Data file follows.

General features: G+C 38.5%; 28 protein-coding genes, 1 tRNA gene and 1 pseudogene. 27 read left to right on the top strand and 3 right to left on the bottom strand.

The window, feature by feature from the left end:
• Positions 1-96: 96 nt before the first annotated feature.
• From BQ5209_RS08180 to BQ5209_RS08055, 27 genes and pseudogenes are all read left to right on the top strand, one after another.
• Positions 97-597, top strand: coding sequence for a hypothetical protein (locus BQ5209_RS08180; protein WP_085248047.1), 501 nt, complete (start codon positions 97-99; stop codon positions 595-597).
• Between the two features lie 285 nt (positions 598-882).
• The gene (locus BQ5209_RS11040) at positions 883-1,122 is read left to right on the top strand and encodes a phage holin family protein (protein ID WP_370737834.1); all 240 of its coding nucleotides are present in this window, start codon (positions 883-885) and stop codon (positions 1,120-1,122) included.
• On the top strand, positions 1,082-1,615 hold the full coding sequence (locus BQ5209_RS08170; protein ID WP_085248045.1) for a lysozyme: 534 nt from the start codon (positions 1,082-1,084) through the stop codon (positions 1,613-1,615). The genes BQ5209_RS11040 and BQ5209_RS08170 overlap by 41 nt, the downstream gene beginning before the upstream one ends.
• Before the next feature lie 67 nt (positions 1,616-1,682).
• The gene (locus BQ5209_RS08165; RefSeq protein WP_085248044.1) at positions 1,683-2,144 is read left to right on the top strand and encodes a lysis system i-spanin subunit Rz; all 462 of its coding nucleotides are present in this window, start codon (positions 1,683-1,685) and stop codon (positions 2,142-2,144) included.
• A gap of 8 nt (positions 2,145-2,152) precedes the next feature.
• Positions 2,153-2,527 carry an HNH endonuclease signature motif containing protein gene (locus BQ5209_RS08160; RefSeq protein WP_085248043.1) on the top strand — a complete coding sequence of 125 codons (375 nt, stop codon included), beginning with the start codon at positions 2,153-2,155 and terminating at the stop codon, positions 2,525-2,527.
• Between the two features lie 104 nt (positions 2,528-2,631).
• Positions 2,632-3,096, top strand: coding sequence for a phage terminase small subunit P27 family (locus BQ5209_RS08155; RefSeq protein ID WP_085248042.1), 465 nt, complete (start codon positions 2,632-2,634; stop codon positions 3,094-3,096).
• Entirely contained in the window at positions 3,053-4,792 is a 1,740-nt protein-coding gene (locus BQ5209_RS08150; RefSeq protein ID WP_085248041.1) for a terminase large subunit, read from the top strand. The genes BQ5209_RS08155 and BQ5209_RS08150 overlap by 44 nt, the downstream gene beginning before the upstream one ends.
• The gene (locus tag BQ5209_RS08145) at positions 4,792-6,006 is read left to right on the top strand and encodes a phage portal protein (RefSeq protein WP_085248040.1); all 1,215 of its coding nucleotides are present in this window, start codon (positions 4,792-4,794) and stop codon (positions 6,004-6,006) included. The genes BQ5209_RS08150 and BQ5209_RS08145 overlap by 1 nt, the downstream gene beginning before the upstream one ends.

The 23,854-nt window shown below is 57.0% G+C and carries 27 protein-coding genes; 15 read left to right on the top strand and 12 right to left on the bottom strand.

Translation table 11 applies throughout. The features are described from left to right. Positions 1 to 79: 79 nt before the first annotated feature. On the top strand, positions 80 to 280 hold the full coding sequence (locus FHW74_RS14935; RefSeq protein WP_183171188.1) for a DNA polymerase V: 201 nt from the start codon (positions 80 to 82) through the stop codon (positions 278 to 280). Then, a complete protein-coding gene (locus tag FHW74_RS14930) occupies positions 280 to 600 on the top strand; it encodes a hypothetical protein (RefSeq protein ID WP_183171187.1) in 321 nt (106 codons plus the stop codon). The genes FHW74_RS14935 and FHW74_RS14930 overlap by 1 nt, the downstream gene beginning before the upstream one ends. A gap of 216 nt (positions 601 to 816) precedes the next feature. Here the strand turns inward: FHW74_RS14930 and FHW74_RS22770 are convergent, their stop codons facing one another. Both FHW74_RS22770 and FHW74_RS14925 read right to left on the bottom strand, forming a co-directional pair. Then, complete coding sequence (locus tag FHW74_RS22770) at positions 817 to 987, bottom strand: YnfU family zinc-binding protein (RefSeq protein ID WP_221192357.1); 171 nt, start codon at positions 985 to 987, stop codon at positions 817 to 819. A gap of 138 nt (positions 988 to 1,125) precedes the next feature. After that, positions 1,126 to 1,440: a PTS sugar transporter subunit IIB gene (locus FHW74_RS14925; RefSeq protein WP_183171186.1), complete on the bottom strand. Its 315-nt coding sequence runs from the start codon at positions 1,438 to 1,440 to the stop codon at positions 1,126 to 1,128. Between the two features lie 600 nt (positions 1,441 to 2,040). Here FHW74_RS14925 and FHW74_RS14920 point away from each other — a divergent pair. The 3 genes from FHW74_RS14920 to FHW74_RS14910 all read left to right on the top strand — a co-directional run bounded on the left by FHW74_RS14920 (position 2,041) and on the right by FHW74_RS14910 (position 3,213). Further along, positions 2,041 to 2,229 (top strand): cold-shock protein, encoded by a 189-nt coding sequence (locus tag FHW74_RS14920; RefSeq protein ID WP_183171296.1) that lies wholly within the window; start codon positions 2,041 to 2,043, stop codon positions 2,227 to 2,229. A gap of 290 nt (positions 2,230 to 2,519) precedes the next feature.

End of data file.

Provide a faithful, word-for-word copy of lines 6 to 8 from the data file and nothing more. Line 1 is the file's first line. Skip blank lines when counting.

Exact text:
• Between the two features lie 285 nt (positions 598-882).
• The gene (locus BQ5209_RS11040) at positions 883-1,122 is read left to right on the top strand and encodes a phage holin family protein (protein ID WP_370737834.1); all 240 of its coding nucleotides are present in this window, start codon (positions 883-885) and stop codon (positions 1,120-1,122) included.
• On the top strand, positions 1,082-1,615 hold the full coding sequence (locus BQ5209_RS08170; protein ID WP_085248045.1) for a lysozyme: 534 nt from the start codon (positions 1,082-1,084) through the stop codon (positions 1,613-1,615). The genes BQ5209_RS11040 and BQ5209_RS08170 overlap by 41 nt, the downstream gene beginning before the upstream one ends.